The loop is made around the top fold around the back of the towel, which, since the sticky side is facing the front on this side, supports the fold and weight and holds down the front a bit, and then the sticky side continues around the back facing the cabinet door. The two towels above the microwave are done the same way, but they are secured at the top and then under the embroidery to mimic the shape of the cabinet door. The Witch Hazel label to the right of the microwave is simply folded to be narrower, again to mimic the shape of the door. This one, since it is bulkier because of the narrowness, is also secured at the very bottom. The Apothecary sign above the Roman shade is tacked along the top to the support for the actual shade.
What did you put on your roman shade, including all the fun stuff hanging down from it?
Before starting the Apothecary towels, I had made her the Madame Nightshade’s Beauty Emporium Bag, which is in her bathroom. I made the smaller size as a surprise for her for Christmas, which is the one on her roman shade. The Antique Key I made in many copies for myself, for her, and for her friends. I put two side by side in the hoop to reduce “travel” time. The key specifically was put up as a representation of security and safety in the house.
There are several other items collected over the years, including a sign on which Velma wrote out a simple meal blessing, a corn dolly made during an Autumn Equinox celebration several years ago, a little silver piggy bank ornament to represent prosperity, a pentacle pendant as a sign of her spiritual path, a Ganesha charm – the elephant-headed Hindu god of removing obstacles (put up in an attempt to help keep Velma’s cats from being underfoot in the kitchen) and several other witchy decorations. Things are added to the shade frequently and this is the thing that changes in the kitchen most consistently.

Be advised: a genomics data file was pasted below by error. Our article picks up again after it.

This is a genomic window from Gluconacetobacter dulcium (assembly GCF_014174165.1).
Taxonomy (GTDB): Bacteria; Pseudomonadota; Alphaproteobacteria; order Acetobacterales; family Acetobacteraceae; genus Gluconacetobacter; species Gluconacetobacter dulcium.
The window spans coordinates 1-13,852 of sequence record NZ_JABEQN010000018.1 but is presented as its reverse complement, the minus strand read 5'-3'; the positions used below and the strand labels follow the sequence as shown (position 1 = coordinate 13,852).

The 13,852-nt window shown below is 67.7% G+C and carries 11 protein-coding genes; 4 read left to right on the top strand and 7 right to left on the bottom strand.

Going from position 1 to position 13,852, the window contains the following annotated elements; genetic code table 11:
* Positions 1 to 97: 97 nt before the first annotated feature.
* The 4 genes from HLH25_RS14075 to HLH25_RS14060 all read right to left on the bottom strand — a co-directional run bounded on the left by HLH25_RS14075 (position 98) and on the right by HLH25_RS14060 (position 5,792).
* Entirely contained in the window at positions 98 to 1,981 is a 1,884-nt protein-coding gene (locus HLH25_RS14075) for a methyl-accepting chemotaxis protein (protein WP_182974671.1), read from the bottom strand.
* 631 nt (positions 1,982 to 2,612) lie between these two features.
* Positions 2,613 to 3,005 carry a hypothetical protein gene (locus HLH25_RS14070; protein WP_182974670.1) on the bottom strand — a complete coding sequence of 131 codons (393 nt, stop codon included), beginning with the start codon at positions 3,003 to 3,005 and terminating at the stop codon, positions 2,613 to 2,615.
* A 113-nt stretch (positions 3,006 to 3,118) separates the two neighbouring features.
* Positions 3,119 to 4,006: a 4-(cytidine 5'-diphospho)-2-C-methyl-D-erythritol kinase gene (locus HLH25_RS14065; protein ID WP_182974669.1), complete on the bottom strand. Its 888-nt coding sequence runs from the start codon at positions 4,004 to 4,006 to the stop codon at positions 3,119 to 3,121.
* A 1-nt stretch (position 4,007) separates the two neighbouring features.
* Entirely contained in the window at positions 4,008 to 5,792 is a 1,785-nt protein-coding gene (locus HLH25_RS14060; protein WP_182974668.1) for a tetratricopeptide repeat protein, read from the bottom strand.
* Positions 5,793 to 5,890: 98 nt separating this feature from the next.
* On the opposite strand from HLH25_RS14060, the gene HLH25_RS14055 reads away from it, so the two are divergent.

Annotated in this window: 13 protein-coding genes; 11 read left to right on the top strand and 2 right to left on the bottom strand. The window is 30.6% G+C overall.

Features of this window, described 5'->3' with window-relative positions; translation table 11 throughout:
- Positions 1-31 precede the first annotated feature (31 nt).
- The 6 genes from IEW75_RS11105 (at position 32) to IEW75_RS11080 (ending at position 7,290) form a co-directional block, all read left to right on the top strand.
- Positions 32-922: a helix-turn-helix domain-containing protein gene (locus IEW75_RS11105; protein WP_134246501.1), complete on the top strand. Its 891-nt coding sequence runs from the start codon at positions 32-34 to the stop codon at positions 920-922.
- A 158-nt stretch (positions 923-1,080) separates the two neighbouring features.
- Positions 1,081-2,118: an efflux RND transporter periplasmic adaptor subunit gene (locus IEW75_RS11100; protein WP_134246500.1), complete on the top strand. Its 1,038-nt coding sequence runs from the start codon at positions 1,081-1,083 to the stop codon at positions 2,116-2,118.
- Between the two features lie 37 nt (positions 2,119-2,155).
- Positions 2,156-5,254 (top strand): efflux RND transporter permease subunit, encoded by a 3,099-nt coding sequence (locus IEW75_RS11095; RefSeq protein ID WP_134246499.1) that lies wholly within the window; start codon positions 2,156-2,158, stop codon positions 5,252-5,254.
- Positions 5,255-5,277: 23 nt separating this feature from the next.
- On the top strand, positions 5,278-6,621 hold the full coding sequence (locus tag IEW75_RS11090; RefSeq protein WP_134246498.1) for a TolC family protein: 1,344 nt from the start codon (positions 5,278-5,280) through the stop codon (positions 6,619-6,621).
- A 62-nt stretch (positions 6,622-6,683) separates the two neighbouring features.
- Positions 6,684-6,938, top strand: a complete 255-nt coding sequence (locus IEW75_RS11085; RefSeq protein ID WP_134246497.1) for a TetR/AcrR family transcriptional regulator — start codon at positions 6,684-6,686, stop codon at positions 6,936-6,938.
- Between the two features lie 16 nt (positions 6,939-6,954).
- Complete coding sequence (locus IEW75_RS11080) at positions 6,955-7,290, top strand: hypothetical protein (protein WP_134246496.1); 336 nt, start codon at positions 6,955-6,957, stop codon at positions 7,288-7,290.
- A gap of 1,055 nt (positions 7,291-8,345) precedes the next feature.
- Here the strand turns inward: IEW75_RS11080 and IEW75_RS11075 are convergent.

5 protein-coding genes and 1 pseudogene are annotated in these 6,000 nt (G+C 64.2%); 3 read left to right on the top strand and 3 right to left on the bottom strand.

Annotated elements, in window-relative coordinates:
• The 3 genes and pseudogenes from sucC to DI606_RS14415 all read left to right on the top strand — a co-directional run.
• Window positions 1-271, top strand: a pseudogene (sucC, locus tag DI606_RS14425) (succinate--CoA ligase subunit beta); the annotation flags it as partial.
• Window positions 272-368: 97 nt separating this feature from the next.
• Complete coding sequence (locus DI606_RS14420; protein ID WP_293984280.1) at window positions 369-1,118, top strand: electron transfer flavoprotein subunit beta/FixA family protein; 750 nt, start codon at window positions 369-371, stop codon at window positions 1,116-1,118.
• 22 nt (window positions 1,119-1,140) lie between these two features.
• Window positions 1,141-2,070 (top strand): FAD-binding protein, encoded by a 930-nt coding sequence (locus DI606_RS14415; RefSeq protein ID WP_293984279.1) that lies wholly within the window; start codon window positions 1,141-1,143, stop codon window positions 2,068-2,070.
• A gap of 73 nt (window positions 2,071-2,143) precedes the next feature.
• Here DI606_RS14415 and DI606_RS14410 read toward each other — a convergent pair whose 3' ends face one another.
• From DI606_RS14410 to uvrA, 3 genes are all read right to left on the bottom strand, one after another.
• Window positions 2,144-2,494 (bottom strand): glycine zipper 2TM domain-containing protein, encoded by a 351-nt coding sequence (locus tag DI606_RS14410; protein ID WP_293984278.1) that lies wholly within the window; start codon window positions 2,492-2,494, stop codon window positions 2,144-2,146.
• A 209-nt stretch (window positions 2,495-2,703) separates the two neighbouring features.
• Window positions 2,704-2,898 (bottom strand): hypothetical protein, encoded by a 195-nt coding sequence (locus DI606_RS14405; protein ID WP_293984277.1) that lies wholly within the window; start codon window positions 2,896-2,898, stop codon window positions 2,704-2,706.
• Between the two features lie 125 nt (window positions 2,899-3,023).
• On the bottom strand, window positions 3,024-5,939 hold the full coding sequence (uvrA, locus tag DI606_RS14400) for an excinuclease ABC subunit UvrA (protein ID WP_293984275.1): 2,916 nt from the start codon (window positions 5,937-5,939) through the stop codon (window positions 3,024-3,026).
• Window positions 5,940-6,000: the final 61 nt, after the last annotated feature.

Any challenges along the way? What advice would you give someone trying a similar project?
I did have some difficulty getting the fabric hooped tightly enough that the designs did not pull (a common problem I have.) The large Apothecary sign gave me trouble, so I cut it out like a patch and then appliquéd it onto the valance fabric once the other designs were finished. I might suggest that solution for any of the larger sizes of these designs, since the edges are so well finished that they do not come loose when cut out.
Had we planned to put the individual designs onto cabinet doors, I would have cut and sewn the sizes accordingly. However, if she ever wants to change their use, she has a matched set of towels. A more permanent attachment process might happen in the future, but without harming the door itself, the strong tape seems to be the best solution at this point.
Any comments on your new apothecary kitchen from visitors?
Since it is such a recent addition, very few people have seen it. The entire house has a rather witchy esthetic, so the kitchen fits in well with its surroundings. Most comments have been about how the towels look like they belong on the cabinets and how they fill out the apothecary feel of the kitchen.
What’s your next project going to be?
The Tarot cards are waiting for a good deal of ambition and perhaps retirement in a year or so. In the mean time, probably something from Celtic Majesty or maybe the Crazy Cat Lady head the list. Maybe I’ll try sewing out Pi in a variegated color thread. There are so many wonderfully fun designs that I will keep myself plenty busy and my daughters and grandchildren well supplied.
I just might make something for myself next….
Thanks so much for sharing Bonnie! You’re a fantastic mum for helping your daughter create such a cool kitchen, and the results really speak for themselves. That’s a whole lot of stitching in one place, and it’s so great to see the designs come together like that. I do also hope you get time to stitch some stuff for yourself, I’m sure it will be equally amazing.
Do you want to have your project featured on StitchPunk? Drop us a line at email@example.com or upload your Urban Threads stuff to our flickr group!